- How can you reimagine the way we clean, transport, use, or dispose of our water?
- Could your solution balance the needs of people, the planet, and prosperity?
Ask your team to think of your problem like a puzzle. Brainstorm! Then turn the problem upside down and think about it in a completely different way. Imagine! Get silly! Even a “silly idea” might inspire the perfect solution. Encourage team members to try one idea (or more), but be prepared that each idea may need some improvements.
Make sure your team thinks about how they could make their solution a reality. Try asking them questions like:
- Why would your solution succeed when others have failed?
- What information would you need to estimate the cost?
- Do you need any special technology to make your solution?
- Who would be able to use it?
Remember, your team’s solution does not need to be completely new. Inventors often improve an idea that already exists or use something that exists in a new way.
Once the team has designed a solution, the next step is to share it!
Ask your team to think about who your solution might help. How can you let them know that you have solved their problem?
- Can you present your research and solution to people who transport, clean, collect, or use water?
- Can you share with a professional or someone who helped you learn about your problem?
- Can you think of any other people who might be interested in your idea?
It might help to present your solution to someone who can give profound feedback. Accept good proposals and implement improvements is part of a process that every inventor passes. It is also okay to discard an idea because of the feedback of an expert.
When your team plans their presentation, encourage them to use the talents of team members. Teams often explore creative presentation styles, but it is also important to keep the focus on your team’s problem and solution. Sharing can be simple or elaborate, serious or designed to make people laugh while they learn.
No matter what presentation style your team chooses, remember to infuse fun wherever you can!
Any inventor must present their idea to people who can help them make it a reality, such as engineers, investors, or manufacturers. Like adult inventors, the Project presentation is your team’s chance to share their great Project work with the Judges.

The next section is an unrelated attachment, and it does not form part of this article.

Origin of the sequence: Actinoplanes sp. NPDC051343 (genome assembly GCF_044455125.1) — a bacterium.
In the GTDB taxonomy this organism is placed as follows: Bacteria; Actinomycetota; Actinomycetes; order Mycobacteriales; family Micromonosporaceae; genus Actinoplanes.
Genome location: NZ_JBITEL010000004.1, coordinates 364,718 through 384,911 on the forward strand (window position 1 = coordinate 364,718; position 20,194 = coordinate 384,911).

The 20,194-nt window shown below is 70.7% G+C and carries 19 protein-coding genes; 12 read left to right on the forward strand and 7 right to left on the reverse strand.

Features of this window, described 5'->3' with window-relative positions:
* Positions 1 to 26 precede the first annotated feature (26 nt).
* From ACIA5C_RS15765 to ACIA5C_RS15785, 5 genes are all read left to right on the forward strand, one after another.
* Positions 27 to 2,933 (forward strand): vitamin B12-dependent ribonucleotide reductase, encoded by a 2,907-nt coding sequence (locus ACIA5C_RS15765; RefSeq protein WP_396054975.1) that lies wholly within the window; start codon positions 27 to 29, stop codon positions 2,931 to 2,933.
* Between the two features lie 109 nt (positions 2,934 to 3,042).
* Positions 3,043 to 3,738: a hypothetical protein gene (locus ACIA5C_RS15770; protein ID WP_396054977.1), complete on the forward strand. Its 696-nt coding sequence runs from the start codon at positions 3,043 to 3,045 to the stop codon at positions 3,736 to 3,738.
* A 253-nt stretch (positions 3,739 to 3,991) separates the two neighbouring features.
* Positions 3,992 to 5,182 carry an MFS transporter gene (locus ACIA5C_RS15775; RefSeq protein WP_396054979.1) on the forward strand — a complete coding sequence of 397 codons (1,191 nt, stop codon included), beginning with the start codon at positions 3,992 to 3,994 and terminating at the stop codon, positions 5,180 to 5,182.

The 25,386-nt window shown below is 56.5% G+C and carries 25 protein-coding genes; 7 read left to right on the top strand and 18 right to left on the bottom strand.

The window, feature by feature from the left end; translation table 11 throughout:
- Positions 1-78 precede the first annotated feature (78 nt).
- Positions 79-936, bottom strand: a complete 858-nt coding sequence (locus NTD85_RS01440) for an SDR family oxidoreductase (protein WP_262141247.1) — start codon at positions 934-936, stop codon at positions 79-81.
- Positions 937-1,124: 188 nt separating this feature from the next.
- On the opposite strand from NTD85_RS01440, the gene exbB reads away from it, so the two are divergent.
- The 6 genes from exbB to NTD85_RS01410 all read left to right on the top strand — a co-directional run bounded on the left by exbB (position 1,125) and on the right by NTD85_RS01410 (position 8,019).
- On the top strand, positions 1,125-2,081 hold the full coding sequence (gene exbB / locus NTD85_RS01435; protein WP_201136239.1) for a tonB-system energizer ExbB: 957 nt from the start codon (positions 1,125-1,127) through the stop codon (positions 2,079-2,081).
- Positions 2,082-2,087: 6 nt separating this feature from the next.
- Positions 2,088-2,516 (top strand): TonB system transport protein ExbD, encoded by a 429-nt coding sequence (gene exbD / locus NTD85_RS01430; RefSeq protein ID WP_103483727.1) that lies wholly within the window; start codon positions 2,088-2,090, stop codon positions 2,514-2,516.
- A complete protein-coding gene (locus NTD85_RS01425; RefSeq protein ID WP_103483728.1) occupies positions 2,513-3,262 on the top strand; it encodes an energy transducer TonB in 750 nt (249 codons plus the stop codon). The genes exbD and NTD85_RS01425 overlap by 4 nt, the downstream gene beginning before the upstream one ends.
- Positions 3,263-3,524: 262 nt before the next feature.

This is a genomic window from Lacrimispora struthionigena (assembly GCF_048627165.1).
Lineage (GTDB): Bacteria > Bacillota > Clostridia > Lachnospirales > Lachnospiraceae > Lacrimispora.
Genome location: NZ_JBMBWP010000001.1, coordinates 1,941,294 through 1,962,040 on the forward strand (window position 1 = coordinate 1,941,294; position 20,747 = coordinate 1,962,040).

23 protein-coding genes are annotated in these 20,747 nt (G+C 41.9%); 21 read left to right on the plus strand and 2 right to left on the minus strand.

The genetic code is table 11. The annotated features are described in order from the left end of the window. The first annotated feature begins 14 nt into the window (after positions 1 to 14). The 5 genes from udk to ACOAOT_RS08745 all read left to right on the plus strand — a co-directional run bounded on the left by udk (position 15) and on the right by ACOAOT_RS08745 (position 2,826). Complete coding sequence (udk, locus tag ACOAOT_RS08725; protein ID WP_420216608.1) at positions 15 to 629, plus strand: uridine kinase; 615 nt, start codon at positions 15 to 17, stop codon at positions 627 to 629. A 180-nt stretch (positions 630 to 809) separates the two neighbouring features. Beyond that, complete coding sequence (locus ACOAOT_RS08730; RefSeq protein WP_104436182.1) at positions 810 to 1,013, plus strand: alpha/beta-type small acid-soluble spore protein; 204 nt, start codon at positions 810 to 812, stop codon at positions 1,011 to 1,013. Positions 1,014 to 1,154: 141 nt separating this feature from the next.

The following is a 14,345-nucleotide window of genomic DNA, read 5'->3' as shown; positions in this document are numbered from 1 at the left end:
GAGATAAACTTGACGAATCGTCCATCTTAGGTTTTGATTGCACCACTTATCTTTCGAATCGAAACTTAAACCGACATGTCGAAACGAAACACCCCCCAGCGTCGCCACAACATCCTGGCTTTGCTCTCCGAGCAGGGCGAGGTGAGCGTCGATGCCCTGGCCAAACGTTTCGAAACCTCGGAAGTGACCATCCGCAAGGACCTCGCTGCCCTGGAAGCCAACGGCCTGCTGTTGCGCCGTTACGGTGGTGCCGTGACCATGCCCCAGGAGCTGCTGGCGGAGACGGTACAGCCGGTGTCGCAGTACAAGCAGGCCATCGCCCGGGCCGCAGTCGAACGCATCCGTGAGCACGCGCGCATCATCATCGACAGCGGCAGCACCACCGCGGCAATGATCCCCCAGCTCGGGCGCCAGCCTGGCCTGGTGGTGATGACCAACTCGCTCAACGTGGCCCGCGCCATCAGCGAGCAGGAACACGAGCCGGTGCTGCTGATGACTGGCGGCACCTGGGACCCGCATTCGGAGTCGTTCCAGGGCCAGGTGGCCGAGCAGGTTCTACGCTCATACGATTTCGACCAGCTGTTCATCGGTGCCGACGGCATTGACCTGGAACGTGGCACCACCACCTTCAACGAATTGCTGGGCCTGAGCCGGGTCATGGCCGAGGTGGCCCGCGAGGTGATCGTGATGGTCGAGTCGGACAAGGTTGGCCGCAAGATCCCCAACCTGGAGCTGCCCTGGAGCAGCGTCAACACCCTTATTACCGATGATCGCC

As long as your team covers the basic Project information, they may choose any presentation style they like. Think of the talents your team members have. Could you perform a skit? Create a website? Make a comic book? Rap? Write a poem, song, or story? Your presentation can include posters, slideshows, models, multimedia clips, your research materials, and more. Be creative, but also make sure you cover all the essential information.
To be eligible for Project Awards and advancement, your team must include the following basic Project information:
- Identify a problem that meets this year’s criteria.
- Explain their innovative solution.
- Describe how they shared with others prior to the tournament.
- Show different types of research resources (offline, online, experts, etc.)
- Meet the presentation requirements:
- All teams must present live. The team may use media equipment (if available) only to enhance the live presentation.
- Include all team members. Each team member must participate in the project judging session.
- Set up and complete the presentation in 5 minutes or less with no adult help.
There is a download version of the Research Assigment available – go back to overview and click on Downloads. Do you have questions about the Research Presentation? Send an e-mail to email@example.com. Important answers to your questions will be published in the Q&A section under www.first-lego-league.org/en/faq/questions.html.
You can find interesting links, possible experts and background information about the research topic for HYDRO DYNAMICSSM online – go to: